The School of Veterinary Medicine and Biomedical Sciences is strong in the area of infectious diseases and neurobiology. It is becoming increasingly clear that to control the spread of infectious diseases, we need a greater understanding of the interactions between pathogen and host:
- How does the host respond to pathogens?
- How do pathogens persist outside the host in the environment?
- How are pathogens transmitted to susceptible hosts?
We also have a strong program in neurobiology (neurobiology, neurovirology and neurotoxicology), where we look at the biology of circadian rhythms, the pathogenesis of neurodegenerative disorders and infectious processes by which viruses affect the nervous system.
Our research extends from the molecular through the population level and addresses mechanisms of disease, population medicine and related topics in biomedical research.
In all aspects of our research, we emphasize collaborative efforts toward advancement of biomedical knowledge. We use our scientific knowledge and skills for the benefit of the society at large through the protection of human and animal health, the relief of animal suffering, the conservation of livestock resources and the promotion of public health and a safe environment.
Below are the areas of study and the faculty who are conducting research in each area.
Microbial organisms and the mechanisms by which they cause disease in animals and humans. Approaches include molecular biology, immunology, cell biology, genetics and biochemistry.
Bacterial infectious disease research involving pathogens of animals and humans. Approaches include molecular biology, immunology, cell biology, genetics and biochemistry. Research faculty include:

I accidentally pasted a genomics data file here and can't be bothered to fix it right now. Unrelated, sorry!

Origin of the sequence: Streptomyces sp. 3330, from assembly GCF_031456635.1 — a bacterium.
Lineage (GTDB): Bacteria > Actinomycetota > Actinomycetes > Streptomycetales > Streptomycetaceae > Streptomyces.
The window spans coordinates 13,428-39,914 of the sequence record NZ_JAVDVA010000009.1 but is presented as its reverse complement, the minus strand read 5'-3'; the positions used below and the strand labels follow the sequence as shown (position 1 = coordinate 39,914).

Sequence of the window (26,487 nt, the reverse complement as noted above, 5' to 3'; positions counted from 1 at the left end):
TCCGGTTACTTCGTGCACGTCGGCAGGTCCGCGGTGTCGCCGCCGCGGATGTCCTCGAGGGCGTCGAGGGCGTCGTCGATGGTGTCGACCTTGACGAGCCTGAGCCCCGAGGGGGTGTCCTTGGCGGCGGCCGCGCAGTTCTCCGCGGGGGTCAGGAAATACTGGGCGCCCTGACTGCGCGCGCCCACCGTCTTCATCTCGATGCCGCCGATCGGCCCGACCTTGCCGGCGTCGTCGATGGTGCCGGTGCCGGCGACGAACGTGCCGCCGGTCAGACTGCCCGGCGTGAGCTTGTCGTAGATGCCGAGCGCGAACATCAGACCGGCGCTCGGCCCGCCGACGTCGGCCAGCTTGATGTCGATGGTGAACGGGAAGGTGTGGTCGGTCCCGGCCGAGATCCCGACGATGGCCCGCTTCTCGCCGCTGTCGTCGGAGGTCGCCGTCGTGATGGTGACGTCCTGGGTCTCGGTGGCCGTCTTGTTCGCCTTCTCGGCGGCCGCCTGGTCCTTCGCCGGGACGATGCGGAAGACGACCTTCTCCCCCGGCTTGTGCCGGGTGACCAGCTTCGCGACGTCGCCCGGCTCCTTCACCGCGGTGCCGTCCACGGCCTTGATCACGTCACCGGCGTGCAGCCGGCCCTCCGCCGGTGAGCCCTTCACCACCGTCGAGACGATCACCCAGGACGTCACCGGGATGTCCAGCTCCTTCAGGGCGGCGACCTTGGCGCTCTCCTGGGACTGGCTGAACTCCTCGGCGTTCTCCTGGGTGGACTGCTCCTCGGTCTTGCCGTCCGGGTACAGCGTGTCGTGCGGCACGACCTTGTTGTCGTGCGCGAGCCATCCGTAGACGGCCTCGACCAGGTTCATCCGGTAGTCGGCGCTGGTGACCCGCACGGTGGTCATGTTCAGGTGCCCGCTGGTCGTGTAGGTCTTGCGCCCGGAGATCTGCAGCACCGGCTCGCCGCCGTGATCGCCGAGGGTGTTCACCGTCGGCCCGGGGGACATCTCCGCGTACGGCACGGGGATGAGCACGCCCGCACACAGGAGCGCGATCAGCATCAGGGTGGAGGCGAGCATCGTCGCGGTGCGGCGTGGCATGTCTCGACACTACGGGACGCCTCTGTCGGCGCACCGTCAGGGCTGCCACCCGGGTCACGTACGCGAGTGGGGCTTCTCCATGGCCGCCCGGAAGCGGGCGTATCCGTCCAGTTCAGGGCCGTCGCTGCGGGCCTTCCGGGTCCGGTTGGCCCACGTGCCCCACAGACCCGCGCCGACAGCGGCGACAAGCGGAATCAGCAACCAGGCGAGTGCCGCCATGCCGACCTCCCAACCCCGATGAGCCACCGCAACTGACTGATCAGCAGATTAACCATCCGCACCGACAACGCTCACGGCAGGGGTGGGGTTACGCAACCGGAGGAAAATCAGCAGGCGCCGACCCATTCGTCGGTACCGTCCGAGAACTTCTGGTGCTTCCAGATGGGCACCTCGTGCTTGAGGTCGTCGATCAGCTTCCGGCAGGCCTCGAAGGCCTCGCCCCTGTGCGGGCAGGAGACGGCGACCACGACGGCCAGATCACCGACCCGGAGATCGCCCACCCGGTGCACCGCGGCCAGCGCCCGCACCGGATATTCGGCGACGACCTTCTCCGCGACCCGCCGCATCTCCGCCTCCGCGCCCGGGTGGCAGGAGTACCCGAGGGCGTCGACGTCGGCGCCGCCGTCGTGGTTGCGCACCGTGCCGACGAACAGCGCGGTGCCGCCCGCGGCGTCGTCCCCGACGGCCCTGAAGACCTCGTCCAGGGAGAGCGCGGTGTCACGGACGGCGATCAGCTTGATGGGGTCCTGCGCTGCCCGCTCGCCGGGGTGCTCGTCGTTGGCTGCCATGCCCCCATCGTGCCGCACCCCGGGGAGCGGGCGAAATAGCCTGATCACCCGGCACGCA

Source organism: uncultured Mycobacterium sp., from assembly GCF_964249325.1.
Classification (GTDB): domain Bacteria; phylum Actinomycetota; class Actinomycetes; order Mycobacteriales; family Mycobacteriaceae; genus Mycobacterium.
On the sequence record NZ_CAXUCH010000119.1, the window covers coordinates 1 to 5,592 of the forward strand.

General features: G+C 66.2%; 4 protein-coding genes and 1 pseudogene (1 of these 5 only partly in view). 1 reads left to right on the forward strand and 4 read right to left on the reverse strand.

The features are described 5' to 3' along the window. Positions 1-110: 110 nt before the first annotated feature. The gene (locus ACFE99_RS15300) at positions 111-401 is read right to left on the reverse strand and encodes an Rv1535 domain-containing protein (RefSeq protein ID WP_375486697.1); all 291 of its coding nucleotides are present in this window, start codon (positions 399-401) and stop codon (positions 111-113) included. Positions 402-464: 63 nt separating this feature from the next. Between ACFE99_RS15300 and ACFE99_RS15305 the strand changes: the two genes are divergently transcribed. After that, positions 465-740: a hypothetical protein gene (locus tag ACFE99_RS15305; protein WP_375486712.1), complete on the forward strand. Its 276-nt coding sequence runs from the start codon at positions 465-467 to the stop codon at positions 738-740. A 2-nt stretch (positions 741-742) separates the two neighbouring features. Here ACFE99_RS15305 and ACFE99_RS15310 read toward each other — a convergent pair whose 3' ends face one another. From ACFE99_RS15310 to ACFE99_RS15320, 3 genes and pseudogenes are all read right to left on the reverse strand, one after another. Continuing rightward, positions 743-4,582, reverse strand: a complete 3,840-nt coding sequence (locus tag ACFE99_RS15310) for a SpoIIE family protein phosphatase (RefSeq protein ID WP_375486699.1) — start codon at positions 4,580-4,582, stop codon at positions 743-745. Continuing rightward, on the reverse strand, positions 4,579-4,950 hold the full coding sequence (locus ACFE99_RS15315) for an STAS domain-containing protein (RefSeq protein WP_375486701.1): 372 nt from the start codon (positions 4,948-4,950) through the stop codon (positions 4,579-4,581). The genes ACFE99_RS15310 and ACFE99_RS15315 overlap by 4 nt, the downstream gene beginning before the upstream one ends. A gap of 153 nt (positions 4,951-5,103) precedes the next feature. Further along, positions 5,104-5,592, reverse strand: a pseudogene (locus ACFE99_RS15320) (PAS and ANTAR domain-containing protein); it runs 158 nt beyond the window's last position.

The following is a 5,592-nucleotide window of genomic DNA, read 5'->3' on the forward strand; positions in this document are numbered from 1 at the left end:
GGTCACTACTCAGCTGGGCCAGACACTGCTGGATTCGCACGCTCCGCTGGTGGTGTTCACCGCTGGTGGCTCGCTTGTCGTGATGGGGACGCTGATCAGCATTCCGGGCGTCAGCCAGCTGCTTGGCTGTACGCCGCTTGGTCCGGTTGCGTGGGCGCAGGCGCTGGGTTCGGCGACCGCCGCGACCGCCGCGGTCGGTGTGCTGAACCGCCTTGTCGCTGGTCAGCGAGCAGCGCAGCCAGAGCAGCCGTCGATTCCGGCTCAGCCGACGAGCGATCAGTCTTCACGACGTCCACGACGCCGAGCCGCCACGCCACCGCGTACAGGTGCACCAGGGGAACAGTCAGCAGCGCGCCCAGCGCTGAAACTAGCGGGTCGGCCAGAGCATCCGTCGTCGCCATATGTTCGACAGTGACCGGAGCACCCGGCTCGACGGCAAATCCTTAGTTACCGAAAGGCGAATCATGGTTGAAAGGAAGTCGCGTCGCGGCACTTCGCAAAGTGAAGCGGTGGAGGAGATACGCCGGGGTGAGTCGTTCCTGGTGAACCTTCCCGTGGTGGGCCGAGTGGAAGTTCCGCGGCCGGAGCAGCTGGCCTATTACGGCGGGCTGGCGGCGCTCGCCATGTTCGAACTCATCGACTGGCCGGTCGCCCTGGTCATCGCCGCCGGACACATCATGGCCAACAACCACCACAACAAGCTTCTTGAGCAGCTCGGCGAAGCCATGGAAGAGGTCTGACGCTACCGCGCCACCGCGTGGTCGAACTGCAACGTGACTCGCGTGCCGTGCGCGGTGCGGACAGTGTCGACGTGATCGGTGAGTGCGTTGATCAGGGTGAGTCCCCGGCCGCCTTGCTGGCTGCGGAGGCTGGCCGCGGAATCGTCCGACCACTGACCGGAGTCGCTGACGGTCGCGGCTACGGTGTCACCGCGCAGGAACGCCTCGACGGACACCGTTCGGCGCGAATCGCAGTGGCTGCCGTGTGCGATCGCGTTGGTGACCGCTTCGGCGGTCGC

Viral infectious disease research involving pathogens of animals and humans. Approaches include molecular biology, immunology, cell biology, genetics and biochemistry. Please see the Nebraska Center for Virology for more information. Research faculty include:
The role of the host in the disease process. Approaches include molecular biology, cell biology, genetics and biochemistry. Research faculty include:
The goal of the reproductive physiology group is to elucidate the cellular, molecular, and physiological regulators of mammalian reproduction in order to advance the efficiency of livestock production and improve human health. Research faculty include:
This is an interdisciplinary group that focuses on medicine in both animals and humans. Research areas include infectious and environmental diseases in animals and humans. Approaches include molecular biology, immunology, epidemiology, cell biology, genetics, neurovirology and biochemistry. Research faculty include:
The role of toxicants in disease processes. Research faculty include:
The biology of disease in humans and animals. This includes genetic, parasitic, bacterial and viral diseases. Research faculty include:Seth Harris
Risk factors and population dynamics in animal health and value, taking into account environmental, spatial and ecological factors.
The study of parasitism centered on the ecology, epidemiology, diagnosis, control and treatment of parasites that inflict disease and economic loss on food-producing, companion, wild and exotic animals. The focus is on the ecology of arthropod vectors and vector-borne disease pathogens, specifically the lone star tick, Amblyomma americanum, which established in Nebraska in the late 1980s. Also investigation of the use of botanicals and herbal approaches to parasite control in response to the increasing demands of organic food animal production, as well as the need for alternatives in the face of anthelmintic and insecticidal resistance. Research faculty include:
Research faculty include: